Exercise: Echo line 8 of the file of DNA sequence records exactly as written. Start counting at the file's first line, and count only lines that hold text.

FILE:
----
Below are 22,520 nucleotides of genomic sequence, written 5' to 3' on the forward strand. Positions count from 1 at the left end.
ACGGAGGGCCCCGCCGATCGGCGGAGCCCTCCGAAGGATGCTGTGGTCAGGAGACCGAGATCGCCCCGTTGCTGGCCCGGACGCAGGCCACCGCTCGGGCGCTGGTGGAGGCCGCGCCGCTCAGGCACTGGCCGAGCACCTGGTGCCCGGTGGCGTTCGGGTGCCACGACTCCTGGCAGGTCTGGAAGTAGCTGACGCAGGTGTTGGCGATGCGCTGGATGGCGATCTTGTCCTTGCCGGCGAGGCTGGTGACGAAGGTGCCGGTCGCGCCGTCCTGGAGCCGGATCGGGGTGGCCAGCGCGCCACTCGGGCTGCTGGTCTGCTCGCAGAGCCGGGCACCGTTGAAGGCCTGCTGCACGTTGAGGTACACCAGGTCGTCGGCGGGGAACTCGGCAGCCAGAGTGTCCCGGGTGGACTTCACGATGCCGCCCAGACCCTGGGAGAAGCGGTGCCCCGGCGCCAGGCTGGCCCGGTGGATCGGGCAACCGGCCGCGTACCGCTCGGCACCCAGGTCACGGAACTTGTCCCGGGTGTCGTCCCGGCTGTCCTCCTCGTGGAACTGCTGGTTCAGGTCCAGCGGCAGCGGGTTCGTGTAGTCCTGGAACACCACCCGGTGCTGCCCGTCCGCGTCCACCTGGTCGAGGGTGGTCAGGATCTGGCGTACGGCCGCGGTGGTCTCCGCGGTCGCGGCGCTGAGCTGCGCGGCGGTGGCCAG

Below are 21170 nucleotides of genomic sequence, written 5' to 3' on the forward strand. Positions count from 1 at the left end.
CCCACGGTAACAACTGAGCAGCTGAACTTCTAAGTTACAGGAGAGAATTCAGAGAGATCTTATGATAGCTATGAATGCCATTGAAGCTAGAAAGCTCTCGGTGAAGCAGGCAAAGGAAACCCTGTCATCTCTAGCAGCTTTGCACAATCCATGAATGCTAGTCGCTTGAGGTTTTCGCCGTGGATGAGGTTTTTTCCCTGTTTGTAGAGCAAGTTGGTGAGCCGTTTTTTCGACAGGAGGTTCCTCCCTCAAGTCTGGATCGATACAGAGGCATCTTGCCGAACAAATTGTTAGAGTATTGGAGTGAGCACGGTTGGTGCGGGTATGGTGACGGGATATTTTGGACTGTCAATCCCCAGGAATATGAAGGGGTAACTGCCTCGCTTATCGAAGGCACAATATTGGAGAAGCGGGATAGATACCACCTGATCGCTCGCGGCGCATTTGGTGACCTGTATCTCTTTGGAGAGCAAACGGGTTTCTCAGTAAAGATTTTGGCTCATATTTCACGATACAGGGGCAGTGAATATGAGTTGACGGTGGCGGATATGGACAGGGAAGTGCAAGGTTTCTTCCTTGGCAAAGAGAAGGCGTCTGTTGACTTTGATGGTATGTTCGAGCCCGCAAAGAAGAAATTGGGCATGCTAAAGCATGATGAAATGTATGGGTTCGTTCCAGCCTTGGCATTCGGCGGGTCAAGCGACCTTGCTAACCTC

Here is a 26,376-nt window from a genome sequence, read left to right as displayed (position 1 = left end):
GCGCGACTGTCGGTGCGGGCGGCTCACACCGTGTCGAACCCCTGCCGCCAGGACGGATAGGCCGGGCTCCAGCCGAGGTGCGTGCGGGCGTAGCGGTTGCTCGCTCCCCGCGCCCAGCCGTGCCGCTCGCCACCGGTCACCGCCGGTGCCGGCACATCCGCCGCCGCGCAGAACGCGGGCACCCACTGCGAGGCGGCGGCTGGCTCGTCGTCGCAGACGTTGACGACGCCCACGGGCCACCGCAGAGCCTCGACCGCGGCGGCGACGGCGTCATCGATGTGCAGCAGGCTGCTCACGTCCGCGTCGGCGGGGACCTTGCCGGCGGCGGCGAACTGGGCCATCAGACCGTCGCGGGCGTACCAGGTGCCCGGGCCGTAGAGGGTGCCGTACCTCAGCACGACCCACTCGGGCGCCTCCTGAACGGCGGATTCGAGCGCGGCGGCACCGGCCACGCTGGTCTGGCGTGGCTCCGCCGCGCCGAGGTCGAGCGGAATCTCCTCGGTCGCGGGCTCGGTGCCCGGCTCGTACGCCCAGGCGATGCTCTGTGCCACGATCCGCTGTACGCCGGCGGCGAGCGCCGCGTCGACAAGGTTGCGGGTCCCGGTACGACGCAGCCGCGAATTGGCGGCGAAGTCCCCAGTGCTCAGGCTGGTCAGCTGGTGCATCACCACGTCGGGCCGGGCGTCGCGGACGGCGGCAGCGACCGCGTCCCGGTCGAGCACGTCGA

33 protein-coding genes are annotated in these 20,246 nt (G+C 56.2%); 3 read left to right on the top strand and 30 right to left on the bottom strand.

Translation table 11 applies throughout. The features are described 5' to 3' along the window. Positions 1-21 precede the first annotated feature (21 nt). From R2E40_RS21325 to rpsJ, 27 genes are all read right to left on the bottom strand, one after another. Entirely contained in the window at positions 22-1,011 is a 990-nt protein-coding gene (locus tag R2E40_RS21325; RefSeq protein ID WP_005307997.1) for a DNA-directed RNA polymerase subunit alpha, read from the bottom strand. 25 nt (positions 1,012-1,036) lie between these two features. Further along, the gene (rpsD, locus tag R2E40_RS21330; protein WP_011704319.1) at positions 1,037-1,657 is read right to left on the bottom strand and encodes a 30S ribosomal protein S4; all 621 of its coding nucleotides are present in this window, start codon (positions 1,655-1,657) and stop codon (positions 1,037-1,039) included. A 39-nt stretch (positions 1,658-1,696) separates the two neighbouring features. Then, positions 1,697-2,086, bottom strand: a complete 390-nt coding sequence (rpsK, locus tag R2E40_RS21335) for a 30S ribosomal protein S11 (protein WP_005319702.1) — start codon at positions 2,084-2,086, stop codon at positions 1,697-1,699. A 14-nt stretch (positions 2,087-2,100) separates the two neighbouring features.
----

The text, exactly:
Translation table 11 applies throughout. The features are described 5' to 3' along the window. Positions 1-21 precede the first annotated feature (21 nt). From R2E40_RS21325 to rpsJ, 27 genes are all read right to left on the bottom strand, one after another. Entirely contained in the window at positions 22-1,011 is a 990-nt protein-coding gene (locus tag R2E40_RS21325; RefSeq protein ID WP_005307997.1) for a DNA-directed RNA polymerase subunit alpha, read from the bottom strand. 25 nt (positions 1,012-1,036) lie between these two features. Further along, the gene (rpsD, locus tag R2E40_RS21330; protein WP_011704319.1) at positions 1,037-1,657 is read right to left on the bottom strand and encodes a 30S ribosomal protein S4; all 621 of its coding nucleotides are present in this window, start codon (positions 1,655-1,657) and stop codon (positions 1,037-1,039) included. A 39-nt stretch (positions 1,658-1,696) separates the two neighbouring features. Then, positions 1,697-2,086, bottom strand: a complete 390-nt coding sequence (rpsK, locus tag R2E40_RS21335) for a 30S ribosomal protein S11 (protein WP_005319702.1) — start codon at positions 2,084-2,086, stop codon at positions 1,697-1,699. A 14-nt stretch (positions 2,087-2,100) separates the two neighbouring features.